Last updated: Saturday, 14-Mar-2009 19:10:28 Central Daylight Time
June 1, 2001
UW-RF Tutors Teach English to Dairy Farm
Dairy farmers in Wisconsin have responded to a critical labor shortage by hiring workers from Spanish-speaking countries. In fact, experts estimate that 5 percent to 11 percent of Wisconsinıs nearly 1.3 million cows are milked by non-English speaking people.
Though the workers are industrious and reliable, farmers are finding it difficult to train them because of the language differences. It is especially important for the workers to know some English so they can understand safety-related issues on the farm and have the skills necessary to communicate with doctors and to pay bills.
In response to the need, UW-River Falls is offering two-week courses on teaching English to speakers of other languages this summer, with an emphasis on tutoring at a dairy operation. Graduates of the courses will put their new skills to work tutoring Spanish-speaking employees on Wisconsin dairy farms, during the months of July and August.
Said Katrina Larsen, outreach program manager at UW-RF, "There will be one tutor per farm, working with anywhere from seven to 15 people, depending on the size of the farm. Each tutor will work for 25 hours, distributing the learning over a three- or four-week period. The tutors will have lesson plans and work sheets, and they will work in a classroom set up somewhere on the farm, such as an office, a break room or a garage. They will probably work in the barn as well, identifying things by their English name."
Dairy farmers from communities across the state are interested in participating in the project, according to Larsen. The farms range in size from 280 to 2,400 cows, and they are located in Green Bay, Edgar, Elk Mound, Algoma, Dorchester, Sun Prairie, Rice Lake, Grantsburg, Strum, Glenwood City, Luxembourg, Kewaunee and Stanley.
The cost to dairy farmers is $125 for one tutor to work with their non-English speaking employees for 25 hours, spread out over a three- or four-week period. Larsen said she hopes farmers will negotiate their own arrangement with the tutor after that, to continue the training.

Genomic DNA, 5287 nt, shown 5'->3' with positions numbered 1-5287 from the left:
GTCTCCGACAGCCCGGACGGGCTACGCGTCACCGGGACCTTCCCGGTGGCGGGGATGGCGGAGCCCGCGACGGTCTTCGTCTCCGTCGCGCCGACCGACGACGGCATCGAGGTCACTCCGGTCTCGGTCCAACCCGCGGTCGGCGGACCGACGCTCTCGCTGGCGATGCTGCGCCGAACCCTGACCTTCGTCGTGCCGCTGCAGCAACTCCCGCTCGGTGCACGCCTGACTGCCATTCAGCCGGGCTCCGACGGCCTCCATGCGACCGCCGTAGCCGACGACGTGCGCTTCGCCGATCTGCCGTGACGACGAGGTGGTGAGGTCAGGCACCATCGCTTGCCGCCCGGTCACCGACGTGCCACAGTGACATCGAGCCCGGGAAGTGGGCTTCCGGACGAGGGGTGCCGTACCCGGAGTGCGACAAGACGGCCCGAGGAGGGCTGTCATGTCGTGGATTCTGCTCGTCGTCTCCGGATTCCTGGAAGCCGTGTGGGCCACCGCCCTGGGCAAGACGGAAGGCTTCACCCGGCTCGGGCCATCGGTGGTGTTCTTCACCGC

Larsen said the tutoring project benefits everyone involved. Non-English speaking workers are helping to make it possible for Wisconsin milk producers to meet production. The workers who come here are earning much more than they could in their own countries. They send much of what they earn back to their families, and when they can, they bring their families here. They also provide the farmers with connections to more workers when they need them. The tutors learn a valuable skill that they can take with them and use in other situations, as well.
The classes will be held from June 18 to 29, and they can be taken for undergraduate credit, graduate credit or no credit hours. Tutors will teach the basic skills of reading, writing, speaking and listening , as well as strategies for learning a second language and the variables that influence the learning of a language. The cost runs from $200 to $627, depending on the level. A high school diploma is the only prerequisite for enrollment. A stipend of $250 is provided to tutors who complete the field experience, to help defray their costs.
For more information on the Dairy Workers English as a Second Language Project, contact Larsen at the UW-RF outreach office, 715/425-3256.
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